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Comment: Re:For home tinkering? (Score 1) 142

by undercanopy (#37779998) Attached to: Ask Slashdot: Computer Test Lab Set-Up For Home?
only problem with that is that power consumption becomes non-trivial with multiple boxen, esp if they're older tech. for starting up now and then it's not so bad, but if you wanna keep 4 machines running all the time it start to add up, whereas a single i5 with a bunch of ram would consume less power than one of the old P4(?) machines that might be lying around.

Comment: Re:It's hard enough to be impartial abot things (Score 5, Interesting) 333

by undercanopy (#35659704) Attached to: RIAA Lobbyist Becomes Federal Judge, Rules On File-Sharing Cases

You know, I think the judge recruitment pool would be rather low if you didn't allow those that have either stood as plaintiffs or defendants as lawyers. Because if they're biased then so is the EFF lawyer too, right? Or is that just the lawyers on the side you don't like.

we're not talking about a lawyer being biased, we're talking about a judge being biased. Judes recusing themselves from cases where there is, or even could be, a conflict of interest is not unusual. Her having been a RIAA lawyer creates a worthy argument for recusal, but i could argue the other way as you have. Being a lobbyist, though? That's a lot more conflict-y than just a lawyer trying to properly represent their client.

Comment: Re:Steam and Electronic Arts (Score 2, Insightful) 349

by undercanopy (#30905674) Attached to: Game Distribution Platforms Becoming Annoyingly Common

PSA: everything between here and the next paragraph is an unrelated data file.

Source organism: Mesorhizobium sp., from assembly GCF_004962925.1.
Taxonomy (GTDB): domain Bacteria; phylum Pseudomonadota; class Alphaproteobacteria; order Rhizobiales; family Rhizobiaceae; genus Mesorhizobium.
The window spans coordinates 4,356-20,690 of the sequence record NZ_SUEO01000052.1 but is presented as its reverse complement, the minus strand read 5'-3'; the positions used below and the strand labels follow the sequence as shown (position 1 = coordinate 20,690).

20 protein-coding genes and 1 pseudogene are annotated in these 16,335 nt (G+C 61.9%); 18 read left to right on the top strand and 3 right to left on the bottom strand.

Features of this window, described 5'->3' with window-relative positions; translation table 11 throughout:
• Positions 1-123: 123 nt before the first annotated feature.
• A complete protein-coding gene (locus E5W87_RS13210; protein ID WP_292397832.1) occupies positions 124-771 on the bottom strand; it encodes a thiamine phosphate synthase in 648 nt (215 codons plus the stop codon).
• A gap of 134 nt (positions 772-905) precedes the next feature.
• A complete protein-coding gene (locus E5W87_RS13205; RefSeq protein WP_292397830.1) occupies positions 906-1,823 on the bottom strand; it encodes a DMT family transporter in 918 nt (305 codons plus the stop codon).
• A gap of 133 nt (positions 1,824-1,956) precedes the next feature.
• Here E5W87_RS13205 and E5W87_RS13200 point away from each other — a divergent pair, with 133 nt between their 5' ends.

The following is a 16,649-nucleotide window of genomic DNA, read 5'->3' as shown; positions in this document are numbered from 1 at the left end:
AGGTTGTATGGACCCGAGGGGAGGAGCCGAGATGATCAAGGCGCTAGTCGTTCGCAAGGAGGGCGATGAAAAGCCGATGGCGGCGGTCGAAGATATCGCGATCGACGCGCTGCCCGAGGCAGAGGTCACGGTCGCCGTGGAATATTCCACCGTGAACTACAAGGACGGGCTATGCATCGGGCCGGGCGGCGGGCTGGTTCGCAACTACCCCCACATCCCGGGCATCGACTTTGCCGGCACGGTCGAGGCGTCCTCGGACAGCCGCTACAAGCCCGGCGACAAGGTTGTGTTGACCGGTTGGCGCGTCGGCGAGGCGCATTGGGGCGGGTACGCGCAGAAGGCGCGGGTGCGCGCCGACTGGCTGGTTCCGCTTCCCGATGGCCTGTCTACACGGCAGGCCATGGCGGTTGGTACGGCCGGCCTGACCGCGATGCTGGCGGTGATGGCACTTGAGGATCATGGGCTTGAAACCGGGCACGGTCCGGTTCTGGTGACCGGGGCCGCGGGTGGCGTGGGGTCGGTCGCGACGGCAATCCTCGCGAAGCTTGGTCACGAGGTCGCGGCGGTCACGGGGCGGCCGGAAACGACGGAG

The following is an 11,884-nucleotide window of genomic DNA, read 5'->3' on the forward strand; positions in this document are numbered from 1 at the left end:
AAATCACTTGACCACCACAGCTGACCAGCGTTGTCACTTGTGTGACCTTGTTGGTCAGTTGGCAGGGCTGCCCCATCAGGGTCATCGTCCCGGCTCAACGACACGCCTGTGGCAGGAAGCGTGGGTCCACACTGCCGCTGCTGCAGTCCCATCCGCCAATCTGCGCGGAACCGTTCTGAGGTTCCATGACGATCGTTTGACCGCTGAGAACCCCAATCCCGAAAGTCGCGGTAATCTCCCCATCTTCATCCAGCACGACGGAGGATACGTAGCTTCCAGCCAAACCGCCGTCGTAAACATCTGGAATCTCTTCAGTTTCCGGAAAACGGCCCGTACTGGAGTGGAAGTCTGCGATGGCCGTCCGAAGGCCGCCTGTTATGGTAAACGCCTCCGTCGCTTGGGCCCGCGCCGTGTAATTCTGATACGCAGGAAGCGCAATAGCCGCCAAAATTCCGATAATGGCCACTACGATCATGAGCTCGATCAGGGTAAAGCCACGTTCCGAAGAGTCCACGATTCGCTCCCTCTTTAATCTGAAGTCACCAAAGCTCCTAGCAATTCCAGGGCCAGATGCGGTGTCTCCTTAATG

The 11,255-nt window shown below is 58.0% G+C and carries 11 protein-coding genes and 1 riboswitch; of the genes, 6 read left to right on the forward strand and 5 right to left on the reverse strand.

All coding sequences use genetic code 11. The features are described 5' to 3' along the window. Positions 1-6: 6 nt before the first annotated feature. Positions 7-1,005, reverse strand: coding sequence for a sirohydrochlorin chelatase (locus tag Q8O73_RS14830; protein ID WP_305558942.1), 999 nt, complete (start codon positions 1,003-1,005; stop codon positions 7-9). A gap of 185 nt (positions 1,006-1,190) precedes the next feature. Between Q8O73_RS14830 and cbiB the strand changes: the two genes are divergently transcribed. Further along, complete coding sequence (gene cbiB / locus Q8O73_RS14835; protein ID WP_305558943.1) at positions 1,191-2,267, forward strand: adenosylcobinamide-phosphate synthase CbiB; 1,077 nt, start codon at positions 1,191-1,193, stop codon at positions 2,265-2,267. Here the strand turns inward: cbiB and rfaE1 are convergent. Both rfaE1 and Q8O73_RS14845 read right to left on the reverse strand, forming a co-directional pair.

It's exactly the same in theory and legal terms, sure, but in physical terms, that the book doesn't phone home to ask for permission every time you try to read it. I think that was the point -- whether or not you legally own 'rights' to the content, they'll have a much tougher time trying to stop you reading it, regardless of the changing whims/stability of the publisher. Or: I don't have to go find a cracked version of the book in order to keep reading it after the publisher goes tits-up.

Comment: Re:WOW! Insightful? Really? (Score 1) 206

by undercanopy (#28282087) Attached to: DIY 18-ft.-High Robotic Exoskeleton

no saying that at all, saying you're a fool to try and proclaim that PS was lying about the height of the robot based on the height of foreground object in a low-angle shot. (sure we COULD calculate the height of the mecha based on that if you knew the angle and the distances to the mecha and the people from the camera and the height of the people, but we don't)

We can both look at those pictures all day, doesn't change the fact that they're still perspective shots and that PS is likely far-more well informed about the project than you or i

Actually, the last picture you linked to lends to the mecha being 18 ft... thanks for helping my case.

Hardware Hacking

The Cyber Crime Hall of Fame 145

Posted by CmdrTaco
from the do-they-get-cool-bronze-statues dept.
DigitalDame2 writes "Not all hackers are bad guys, but a few fall prey to the dark side and use their talents for evil — not good. In compiling this list of the craziest cyber crimes, PC Mag looked for a few things: ingenuity (had it been done before?), scope (how many computers, agencies, companies, sites, etc. did it affect?), cost (how much in monetary damages did it cause?), and historical significance (did it start a new trend?). Read on about famous hackers John Draper, Robert Morris, Kevin Poulsen, and others."
Power

+ - Solar power at night technology developed->

Submitted by thefickler
thefickler (1030556) writes "When you think of solar power, you think of the sun's rays providing the source for the power. Well the US Department of Energy's Idaho National Laboratory is changing that concept by providing a method of harvesting the sun's energy even after the sun has set. A team of researchers has developed a thin sheet of plastic containing billions of nano antennas that are able to collect solar energy even after the sun has gone down. The process is cheap and once collection and storage issues are perfected, it could revolutionize the solar industry."
Link to Original Source

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